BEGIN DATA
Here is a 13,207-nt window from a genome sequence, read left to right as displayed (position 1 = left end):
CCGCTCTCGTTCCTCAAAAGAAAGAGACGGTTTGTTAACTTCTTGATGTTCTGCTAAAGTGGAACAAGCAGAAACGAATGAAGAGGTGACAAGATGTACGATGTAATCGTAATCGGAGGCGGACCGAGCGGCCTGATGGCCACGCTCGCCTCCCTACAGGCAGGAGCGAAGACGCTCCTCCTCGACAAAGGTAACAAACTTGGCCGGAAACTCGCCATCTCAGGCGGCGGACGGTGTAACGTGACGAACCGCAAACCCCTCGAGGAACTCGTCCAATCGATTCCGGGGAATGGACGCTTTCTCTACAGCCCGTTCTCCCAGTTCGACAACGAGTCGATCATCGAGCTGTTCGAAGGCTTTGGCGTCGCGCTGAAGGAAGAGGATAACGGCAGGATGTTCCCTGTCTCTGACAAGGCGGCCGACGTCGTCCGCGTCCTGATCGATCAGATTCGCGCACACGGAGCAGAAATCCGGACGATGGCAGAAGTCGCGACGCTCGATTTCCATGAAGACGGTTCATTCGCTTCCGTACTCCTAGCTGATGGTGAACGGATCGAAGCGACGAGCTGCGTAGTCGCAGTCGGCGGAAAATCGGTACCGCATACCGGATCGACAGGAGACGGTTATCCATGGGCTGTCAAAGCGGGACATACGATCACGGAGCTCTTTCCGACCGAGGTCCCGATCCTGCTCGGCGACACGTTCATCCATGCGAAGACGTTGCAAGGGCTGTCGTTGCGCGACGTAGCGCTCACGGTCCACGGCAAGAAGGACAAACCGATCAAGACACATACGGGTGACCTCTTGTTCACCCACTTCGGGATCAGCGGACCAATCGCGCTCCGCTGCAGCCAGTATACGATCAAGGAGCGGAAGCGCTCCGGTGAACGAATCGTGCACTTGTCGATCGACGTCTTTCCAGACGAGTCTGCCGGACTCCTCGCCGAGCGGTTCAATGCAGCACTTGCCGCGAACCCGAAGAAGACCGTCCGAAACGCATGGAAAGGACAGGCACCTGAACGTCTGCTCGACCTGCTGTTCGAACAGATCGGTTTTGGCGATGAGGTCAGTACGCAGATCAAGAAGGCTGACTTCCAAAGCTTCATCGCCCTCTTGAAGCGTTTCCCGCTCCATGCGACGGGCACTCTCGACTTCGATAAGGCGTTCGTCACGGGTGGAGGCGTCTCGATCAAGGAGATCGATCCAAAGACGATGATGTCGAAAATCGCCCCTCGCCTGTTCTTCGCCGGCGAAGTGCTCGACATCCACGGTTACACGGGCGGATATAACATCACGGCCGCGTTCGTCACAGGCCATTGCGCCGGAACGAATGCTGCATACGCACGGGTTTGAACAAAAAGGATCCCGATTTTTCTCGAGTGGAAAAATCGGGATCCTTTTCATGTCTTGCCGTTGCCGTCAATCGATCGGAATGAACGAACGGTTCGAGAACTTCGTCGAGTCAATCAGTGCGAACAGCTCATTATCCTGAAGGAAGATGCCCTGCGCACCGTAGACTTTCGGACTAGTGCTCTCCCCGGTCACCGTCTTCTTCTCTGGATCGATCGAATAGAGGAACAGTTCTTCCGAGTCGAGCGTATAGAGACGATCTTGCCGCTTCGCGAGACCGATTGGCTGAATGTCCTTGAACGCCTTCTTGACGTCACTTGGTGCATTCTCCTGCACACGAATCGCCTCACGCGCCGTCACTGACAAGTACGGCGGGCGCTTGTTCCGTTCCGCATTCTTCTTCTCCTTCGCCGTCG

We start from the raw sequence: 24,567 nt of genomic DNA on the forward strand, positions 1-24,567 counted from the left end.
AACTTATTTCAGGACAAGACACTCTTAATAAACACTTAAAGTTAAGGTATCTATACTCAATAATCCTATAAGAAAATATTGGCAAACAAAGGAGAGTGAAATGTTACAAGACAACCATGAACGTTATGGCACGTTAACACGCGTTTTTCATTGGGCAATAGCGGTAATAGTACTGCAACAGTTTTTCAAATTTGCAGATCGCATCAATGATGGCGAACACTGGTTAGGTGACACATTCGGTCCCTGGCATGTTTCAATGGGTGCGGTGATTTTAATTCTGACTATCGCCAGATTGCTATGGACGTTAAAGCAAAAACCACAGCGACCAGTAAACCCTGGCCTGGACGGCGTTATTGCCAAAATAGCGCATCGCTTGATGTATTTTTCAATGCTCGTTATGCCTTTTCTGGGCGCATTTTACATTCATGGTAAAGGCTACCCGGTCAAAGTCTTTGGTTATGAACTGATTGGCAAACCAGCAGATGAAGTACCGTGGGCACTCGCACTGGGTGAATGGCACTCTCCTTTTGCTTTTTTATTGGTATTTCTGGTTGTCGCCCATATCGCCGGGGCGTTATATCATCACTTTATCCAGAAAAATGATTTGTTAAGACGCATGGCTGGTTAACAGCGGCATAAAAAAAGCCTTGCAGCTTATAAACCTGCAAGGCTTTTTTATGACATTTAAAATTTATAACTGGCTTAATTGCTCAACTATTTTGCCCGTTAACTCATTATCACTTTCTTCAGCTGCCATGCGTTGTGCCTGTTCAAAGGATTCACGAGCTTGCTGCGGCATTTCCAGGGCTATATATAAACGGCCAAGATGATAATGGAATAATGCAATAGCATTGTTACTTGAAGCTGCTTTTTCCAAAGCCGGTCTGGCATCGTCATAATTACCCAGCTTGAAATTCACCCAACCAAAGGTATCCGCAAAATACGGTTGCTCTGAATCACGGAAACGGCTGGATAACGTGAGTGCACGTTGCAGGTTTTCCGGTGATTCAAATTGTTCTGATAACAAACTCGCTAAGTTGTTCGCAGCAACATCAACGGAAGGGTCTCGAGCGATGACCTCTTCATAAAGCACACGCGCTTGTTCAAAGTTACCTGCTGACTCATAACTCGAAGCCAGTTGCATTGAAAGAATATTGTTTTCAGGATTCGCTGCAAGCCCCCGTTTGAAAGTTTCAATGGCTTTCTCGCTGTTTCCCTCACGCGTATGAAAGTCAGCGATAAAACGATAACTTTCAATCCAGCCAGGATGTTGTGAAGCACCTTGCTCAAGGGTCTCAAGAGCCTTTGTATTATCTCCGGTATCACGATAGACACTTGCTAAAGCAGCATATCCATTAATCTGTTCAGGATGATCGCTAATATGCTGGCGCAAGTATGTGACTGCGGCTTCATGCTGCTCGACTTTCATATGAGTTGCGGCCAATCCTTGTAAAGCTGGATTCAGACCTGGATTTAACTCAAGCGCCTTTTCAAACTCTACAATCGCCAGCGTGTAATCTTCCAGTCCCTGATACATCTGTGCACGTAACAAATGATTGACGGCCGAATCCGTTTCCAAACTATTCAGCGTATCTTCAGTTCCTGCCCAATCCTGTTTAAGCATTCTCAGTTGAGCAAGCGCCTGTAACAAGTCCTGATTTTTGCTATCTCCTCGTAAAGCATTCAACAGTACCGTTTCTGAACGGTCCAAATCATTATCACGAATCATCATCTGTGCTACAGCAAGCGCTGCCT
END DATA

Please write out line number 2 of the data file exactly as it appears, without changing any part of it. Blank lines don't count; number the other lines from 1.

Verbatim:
CCGCTCTCGTTCCTCAAAAGAAAGAGACGGTTTGTTAACTTCTTGATGTTCTGCTAAAGTGGAACAAGCAGAAACGAATGAAGAGGTGACAAGATGTACGATGTAATCGTAATCGGAGGCGGACCGAGCGGCCTGATGGCCACGCTCGCCTCCCTACAGGCAGGAGCGAAGACGCTCCTCCTCGACAAAGGTAACAAACTTGGCCGGAAACTCGCCATCTCAGGCGGCGGACGGTGTAACGTGACGAACCGCAAACCCCTCGAGGAACTCGTCCAATCGATTCCGGGGAATGGACGCTTTCTCTACAGCCCGTTCTCCCAGTTCGACAACGAGTCGATCATCGAGCTGTTCGAAGGCTTTGGCGTCGCGCTGAAGGAAGAGGATAACGGCAGGATGTTCCCTGTCTCTGACAAGGCGGCCGACGTCGTCCGCGTCCTGATCGATCAGATTCGCGCACACGGAGCAGAAATCCGGACGATGGCAGAAGTCGCGACGCTCGATTTCCATGAAGACGGTTCATTCGCTTCCGTACTCCTAGCTGATGGTGAACGGATCGAAGCGACGAGCTGCGTAGTCGCAGTCGGCGGAAAATCGGTACCGCATACCGGATCGACAGGAGACGGTTATCCATGGGCTGTCAAAGCGGGACATACGATCACGGAGCTCTTTCCGACCGAGGTCCCGATCCTGCTCGGCGACACGTTCATCCATGCGAAGACGTTGCAAGGGCTGTCGTTGCGCGACGTAGCGCTCACGGTCCACGGCAAGAAGGACAAACCGATCAAGACACATACGGGTGACCTCTTGTTCACCCACTTCGGGATCAGCGGACCAATCGCGCTCCGCTGCAGCCAGTATACGATCAAGGAGCGGAAGCGCTCCGGTGAACGAATCGTGCACTTGTCGATCGACGTCTTTCCAGACGAGTCTGCCGGACTCCTCGCCGAGCGGTTCAATGCAGCACTTGCCGCGAACCCGAAGAAGACCGTCCGAAACGCATGGAAAGGACAGGCACCTGAACGTCTGCTCGACCTGCTGTTCGAACAGATCGGTTTTGGCGATGAGGTCAGTACGCAGATCAAGAAGGCTGACTTCCAAAGCTTCATCGCCCTCTTGAAGCGTTTCCCGCTCCATGCGACGGGCACTCTCGACTTCGATAAGGCGTTCGTCACGGGTGGAGGCGTCTCGATCAAGGAGATCGATCCAAAGACGATGATGTCGAAAATCGCCCCTCGCCTGTTCTTCGCCGGCGAAGTGCTCGACATCCACGGTTACACGGGCGGATATAACATCACGGCCGCGTTCGTCACAGGCCATTGCGCCGGAACGAATGCTGCATACGCACGGGTTTGAACAAAAAGGATCCCGATTTTTCTCGAGTGGAAAAATCGGGATCCTTTTCATGTCTTGCCGTTGCCGTCAATCGATCGGAATGAACGAACGGTTCGAGAACTTCGTCGAGTCAATCAGTGCGAACAGCTCATTATCCTGAAGGAAGATGCCCTGCGCACCGTAGACTTTCGGACTAGTGCTCTCCCCGGTCACCGTCTTCTTCTCTGGATCGATCGAATAGAGGAACAGTTCTTCCGAGTCGAGCGTATAGAGACGATCTTGCCGCTTCGCGAGACCGATTGGCTGAATGTCCTTGAACGCCTTCTTGACGTCACTTGGTGCATTCTCCTGCACACGAATCGCCTCACGCGCCGTCACTGACAAGTACGGCGGGCGCTTGTTCCGTTCCGCATTCTTCTTCTCCTTCGCCGTCG